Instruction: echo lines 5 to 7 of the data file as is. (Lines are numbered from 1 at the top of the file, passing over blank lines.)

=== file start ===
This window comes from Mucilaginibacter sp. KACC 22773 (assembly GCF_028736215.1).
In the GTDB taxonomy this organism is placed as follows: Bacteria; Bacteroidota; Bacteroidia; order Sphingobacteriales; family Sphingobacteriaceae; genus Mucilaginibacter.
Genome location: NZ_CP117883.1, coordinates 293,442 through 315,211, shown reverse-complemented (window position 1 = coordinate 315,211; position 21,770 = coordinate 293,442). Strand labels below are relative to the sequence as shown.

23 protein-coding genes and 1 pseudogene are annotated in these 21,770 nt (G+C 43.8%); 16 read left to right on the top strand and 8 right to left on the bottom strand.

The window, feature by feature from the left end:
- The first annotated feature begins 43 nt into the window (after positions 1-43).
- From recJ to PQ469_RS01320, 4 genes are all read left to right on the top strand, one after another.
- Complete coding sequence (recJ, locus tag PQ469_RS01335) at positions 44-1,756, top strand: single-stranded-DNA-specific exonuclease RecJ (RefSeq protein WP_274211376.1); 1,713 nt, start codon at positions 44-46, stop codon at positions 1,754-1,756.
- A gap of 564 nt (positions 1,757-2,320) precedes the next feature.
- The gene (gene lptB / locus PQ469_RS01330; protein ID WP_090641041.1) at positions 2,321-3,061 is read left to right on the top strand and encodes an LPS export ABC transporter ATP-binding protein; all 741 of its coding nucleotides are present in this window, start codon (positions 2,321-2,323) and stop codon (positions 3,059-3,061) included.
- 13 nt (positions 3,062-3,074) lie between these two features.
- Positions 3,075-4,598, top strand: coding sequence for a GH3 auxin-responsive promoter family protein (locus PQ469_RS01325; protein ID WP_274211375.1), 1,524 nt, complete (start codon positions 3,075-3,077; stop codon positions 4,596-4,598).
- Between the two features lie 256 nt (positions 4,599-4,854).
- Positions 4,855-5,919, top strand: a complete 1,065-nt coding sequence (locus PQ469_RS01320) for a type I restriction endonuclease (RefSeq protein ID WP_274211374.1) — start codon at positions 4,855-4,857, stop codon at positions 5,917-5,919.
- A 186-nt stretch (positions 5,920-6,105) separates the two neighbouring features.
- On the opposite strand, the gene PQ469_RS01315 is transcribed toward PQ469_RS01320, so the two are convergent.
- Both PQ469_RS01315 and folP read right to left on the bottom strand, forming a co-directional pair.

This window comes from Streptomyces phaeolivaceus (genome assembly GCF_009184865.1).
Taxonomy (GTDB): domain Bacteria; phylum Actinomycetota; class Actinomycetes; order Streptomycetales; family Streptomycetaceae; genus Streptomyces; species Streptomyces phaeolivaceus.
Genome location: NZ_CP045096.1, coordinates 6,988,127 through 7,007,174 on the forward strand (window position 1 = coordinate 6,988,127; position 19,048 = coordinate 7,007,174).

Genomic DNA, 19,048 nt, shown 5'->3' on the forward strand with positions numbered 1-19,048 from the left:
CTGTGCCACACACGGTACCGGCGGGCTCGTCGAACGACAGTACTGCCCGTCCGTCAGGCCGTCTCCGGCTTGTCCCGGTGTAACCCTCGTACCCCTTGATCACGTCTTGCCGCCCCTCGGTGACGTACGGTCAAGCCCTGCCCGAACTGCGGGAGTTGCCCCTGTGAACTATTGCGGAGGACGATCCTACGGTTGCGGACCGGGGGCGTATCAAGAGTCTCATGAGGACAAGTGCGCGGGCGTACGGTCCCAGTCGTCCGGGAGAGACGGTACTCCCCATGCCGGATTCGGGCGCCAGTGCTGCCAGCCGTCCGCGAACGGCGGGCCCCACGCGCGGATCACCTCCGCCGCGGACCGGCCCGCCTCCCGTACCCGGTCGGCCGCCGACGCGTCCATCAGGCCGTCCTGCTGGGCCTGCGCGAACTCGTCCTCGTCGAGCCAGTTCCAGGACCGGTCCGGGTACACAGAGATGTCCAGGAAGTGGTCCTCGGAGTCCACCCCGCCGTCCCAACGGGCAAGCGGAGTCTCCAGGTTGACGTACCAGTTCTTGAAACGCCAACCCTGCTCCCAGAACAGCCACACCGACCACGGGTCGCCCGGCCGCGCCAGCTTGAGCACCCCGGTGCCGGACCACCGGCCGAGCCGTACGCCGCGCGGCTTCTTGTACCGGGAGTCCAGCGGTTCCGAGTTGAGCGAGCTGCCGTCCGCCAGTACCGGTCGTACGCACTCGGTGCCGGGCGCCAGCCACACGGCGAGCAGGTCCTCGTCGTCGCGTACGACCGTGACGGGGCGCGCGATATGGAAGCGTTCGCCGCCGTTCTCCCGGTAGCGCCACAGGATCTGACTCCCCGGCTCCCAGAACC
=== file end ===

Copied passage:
The window, feature by feature from the left end:
- The first annotated feature begins 43 nt into the window (after positions 1-43).
- From recJ to PQ469_RS01320, 4 genes are all read left to right on the top strand, one after another.